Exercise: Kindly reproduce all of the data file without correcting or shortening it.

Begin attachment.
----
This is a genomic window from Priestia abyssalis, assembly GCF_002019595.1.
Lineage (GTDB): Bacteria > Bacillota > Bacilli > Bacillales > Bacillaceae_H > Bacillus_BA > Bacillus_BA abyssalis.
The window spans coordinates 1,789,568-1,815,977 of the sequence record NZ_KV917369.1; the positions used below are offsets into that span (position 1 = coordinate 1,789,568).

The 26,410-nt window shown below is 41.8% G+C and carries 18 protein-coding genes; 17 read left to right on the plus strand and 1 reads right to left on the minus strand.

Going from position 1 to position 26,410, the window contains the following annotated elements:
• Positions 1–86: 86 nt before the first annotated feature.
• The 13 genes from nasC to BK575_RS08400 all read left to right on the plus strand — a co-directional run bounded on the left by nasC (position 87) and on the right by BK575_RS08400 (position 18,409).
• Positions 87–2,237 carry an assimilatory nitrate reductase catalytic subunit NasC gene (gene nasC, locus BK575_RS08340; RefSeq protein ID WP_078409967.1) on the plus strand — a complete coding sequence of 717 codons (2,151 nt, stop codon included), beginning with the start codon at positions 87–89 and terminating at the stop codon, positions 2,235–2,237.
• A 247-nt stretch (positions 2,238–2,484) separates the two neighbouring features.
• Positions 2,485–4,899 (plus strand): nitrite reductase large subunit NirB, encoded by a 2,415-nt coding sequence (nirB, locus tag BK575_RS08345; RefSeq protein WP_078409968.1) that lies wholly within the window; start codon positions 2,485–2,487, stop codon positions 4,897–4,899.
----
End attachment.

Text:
This is a genomic window from Priestia abyssalis, assembly GCF_002019595.1.
Lineage (GTDB): Bacteria > Bacillota > Bacilli > Bacillales > Bacillaceae_H > Bacillus_BA > Bacillus_BA abyssalis.
The window spans coordinates 1,789,568-1,815,977 of the sequence record NZ_KV917369.1; the positions used below are offsets into that span (position 1 = coordinate 1,789,568).

The 26,410-nt window shown below is 41.8% G+C and carries 18 protein-coding genes; 17 read left to right on the plus strand and 1 reads right to left on the minus strand.

Going from position 1 to position 26,410, the window contains the following annotated elements:
• Positions 1–86: 86 nt before the first annotated feature.
• The 13 genes from nasC to BK575_RS08400 all read left to right on the plus strand — a co-directional run bounded on the left by nasC (position 87) and on the right by BK575_RS08400 (position 18,409).
• Positions 87–2,237 carry an assimilatory nitrate reductase catalytic subunit NasC gene (gene nasC, locus BK575_RS08340; RefSeq protein ID WP_078409967.1) on the plus strand — a complete coding sequence of 717 codons (2,151 nt, stop codon included), beginning with the start codon at positions 87–89 and terminating at the stop codon, positions 2,235–2,237.
• A 247-nt stretch (positions 2,238–2,484) separates the two neighbouring features.
• Positions 2,485–4,899 (plus strand): nitrite reductase large subunit NirB, encoded by a 2,415-nt coding sequence (nirB, locus tag BK575_RS08345; RefSeq protein WP_078409968.1) that lies wholly within the window; start codon positions 2,485–2,487, stop codon positions 4,897–4,899.